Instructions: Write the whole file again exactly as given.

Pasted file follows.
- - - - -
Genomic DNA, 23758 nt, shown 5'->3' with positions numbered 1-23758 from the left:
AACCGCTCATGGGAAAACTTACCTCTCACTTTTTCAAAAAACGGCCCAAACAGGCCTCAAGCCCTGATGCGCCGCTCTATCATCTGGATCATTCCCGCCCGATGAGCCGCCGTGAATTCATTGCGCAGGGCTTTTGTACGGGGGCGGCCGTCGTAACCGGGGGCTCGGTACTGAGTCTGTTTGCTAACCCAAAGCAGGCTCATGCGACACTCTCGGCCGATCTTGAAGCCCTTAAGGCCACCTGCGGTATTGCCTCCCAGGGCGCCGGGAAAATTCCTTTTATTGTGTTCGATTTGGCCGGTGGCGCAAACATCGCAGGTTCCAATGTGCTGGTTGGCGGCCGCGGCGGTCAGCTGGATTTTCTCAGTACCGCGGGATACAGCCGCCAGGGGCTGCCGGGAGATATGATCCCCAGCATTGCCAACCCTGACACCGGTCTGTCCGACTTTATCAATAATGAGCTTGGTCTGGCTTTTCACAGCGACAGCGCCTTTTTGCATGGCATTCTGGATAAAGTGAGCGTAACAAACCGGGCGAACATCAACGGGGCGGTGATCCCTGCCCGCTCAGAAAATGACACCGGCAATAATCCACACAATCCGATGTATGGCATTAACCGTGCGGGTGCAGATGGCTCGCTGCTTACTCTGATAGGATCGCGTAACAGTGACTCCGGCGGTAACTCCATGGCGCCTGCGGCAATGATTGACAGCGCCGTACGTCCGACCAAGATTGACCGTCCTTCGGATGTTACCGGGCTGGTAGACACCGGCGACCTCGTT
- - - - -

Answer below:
Genomic DNA, 23758 nt, shown 5'->3' with positions numbered 1-23758 from the left:
AACCGCTCATGGGAAAACTTACCTCTCACTTTTTCAAAAAACGGCCCAAACAGGCCTCAAGCCCTGATGCGCCGCTCTATCATCTGGATCATTCCCGCCCGATGAGCCGCCGTGAATTCATTGCGCAGGGCTTTTGTACGGGGGCGGCCGTCGTAACCGGGGGCTCGGTACTGAGTCTGTTTGCTAACCCAAAGCAGGCTCATGCGACACTCTCGGCCGATCTTGAAGCCCTTAAGGCCACCTGCGGTATTGCCTCCCAGGGCGCCGGGAAAATTCCTTTTATTGTGTTCGATTTGGCCGGTGGCGCAAACATCGCAGGTTCCAATGTGCTGGTTGGCGGCCGCGGCGGTCAGCTGGATTTTCTCAGTACCGCGGGATACAGCCGCCAGGGGCTGCCGGGAGATATGATCCCCAGCATTGCCAACCCTGACACCGGTCTGTCCGACTTTATCAATAATGAGCTTGGTCTGGCTTTTCACAGCGACAGCGCCTTTTTGCATGGCATTCTGGATAAAGTGAGCGTAACAAACCGGGCGAACATCAACGGGGCGGTGATCCCTGCCCGCTCAGAAAATGACACCGGCAATAATCCACACAATCCGATGTATGGCATTAACCGTGCGGGTGCAGATGGCTCGCTGCTTACTCTGATAGGATCGCGTAACAGTGACTCCGGCGGTAACTCCATGGCGCCTGCGGCAATGATTGACAGCGCCGTACGTCCGACCAAGATTGACCGTCCTTCGGATGTTACCGGGCTGGTAGACACCGGCGACCTCGTT